There’s a lot of paperwork business owners need to navigate at EOFY. Starting with a reconciliation will help to identify any missing documents, and streamline the rest of your processes.
At a minimum, you should check you have up-to-date records of:
Running your own business can be expensive. Luckily, most money that is spent carrying on or protecting your business is tax deductible.
It makes good business sense to familiarise yourself with the specific deductions available to your industry, and claim what you can within the scope of tax law.
EOFY is a good time to give all your business’s equipment a once-over, in case repairs or replacements are needed. Spend some time checking your tools, whether that’s your restaurant’s ovens, your EFTPOS machines, your retail display cases, your hairdresser’s scissors — whatever your business relies on to turn a profit. If maintenance or replacement is required, it might be a good idea to organise and pay for those costs before 30 June.
If you employ staff, you’ll need to complete your year end reporting to the ATO.
Single Touch Payroll (STP) has streamlined the way employers report wages, superannuation and PAYG to the ATO. If you use STP, you no longer need to lodge an annual payment summary report; the ATO uses the automated reports you send throughout the financial year.
You have until 14 July 2021 to finalise your declaration to the ATO, stating that you have fully complied with the reporting requirements. If you require further information on STP, visit the ATO website.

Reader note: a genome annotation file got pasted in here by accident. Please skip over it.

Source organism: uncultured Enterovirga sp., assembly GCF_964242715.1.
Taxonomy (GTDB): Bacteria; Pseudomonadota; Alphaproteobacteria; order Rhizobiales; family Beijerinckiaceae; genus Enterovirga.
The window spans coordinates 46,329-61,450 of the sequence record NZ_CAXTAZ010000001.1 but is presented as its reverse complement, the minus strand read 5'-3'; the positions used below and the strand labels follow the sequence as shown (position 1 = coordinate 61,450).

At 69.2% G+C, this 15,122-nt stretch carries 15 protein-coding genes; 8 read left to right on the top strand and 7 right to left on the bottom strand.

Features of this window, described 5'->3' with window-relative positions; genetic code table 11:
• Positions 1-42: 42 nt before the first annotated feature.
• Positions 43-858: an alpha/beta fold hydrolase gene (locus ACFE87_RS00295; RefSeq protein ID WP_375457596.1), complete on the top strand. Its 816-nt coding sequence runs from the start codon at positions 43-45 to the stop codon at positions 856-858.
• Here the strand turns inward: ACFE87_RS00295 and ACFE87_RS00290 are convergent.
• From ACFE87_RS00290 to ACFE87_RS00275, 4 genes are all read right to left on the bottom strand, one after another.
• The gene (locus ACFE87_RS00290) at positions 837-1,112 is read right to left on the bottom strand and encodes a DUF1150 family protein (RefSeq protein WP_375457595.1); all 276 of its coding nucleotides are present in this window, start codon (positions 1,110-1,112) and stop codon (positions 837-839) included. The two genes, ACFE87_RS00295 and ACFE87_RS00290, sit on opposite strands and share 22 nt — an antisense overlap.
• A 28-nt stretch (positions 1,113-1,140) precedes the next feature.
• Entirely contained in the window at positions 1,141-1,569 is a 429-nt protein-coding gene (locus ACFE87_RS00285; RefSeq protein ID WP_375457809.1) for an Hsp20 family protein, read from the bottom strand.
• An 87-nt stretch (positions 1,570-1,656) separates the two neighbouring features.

The internal payroll matters that you need to reconcile include:
Businesses that buy or sell stock will need to perform an EOFY stocktake, detailing stock levels — as well as the value of that stock — as at 30 June 2021. Any lost or damaged stock can be written off.
Although you’re not required to perform a stocktake if you can reasonably estimate the value of your small business’s inventory and the figure hasn't fluctuated more than $5,000 in the last 12 months, it’s a good opportunity to clear out any out-dated stock as well as review your ordering processes. If there’s surplus, consider making adjustments next financial year.
Those businesses providing professional services must carry out a similar task, accounting for work-in-progress. Now’s the time to identify any resources being held up by individual projects, as well as any clients that aren’t paying their bills on time for ongoing work.
If you account for your income on an accruals basis, you may be able to claim back the tax you’ve already paid on a bad debt.